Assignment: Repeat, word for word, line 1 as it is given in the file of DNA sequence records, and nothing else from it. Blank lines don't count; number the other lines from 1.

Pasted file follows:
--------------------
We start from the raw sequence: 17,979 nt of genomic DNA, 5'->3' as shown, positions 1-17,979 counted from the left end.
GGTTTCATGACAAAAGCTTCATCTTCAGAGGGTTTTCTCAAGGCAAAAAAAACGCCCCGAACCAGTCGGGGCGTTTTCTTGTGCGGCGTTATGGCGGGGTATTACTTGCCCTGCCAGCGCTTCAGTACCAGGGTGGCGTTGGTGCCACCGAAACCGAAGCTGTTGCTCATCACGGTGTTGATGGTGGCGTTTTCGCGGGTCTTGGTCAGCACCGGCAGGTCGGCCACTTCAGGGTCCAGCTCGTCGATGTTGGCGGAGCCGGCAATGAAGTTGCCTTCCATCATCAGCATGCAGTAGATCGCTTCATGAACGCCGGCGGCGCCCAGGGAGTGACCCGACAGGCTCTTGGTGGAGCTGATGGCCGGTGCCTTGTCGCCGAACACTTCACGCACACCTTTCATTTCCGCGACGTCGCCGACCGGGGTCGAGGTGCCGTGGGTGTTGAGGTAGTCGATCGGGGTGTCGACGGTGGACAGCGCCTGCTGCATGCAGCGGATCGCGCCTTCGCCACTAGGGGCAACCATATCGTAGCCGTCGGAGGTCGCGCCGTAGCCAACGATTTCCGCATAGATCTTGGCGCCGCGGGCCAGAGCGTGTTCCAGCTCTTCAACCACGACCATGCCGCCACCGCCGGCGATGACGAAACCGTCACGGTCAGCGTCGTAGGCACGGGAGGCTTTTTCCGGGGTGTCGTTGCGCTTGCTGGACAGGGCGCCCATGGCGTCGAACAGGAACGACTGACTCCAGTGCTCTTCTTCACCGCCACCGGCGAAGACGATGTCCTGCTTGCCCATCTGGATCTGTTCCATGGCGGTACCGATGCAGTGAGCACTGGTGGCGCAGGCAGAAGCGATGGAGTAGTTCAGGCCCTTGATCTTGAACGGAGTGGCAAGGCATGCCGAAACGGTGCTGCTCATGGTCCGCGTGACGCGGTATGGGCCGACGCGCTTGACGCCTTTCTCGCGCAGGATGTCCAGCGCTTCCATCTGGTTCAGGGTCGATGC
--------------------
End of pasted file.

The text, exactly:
We start from the raw sequence: 17,979 nt of genomic DNA, 5'->3' as shown, positions 1-17,979 counted from the left end.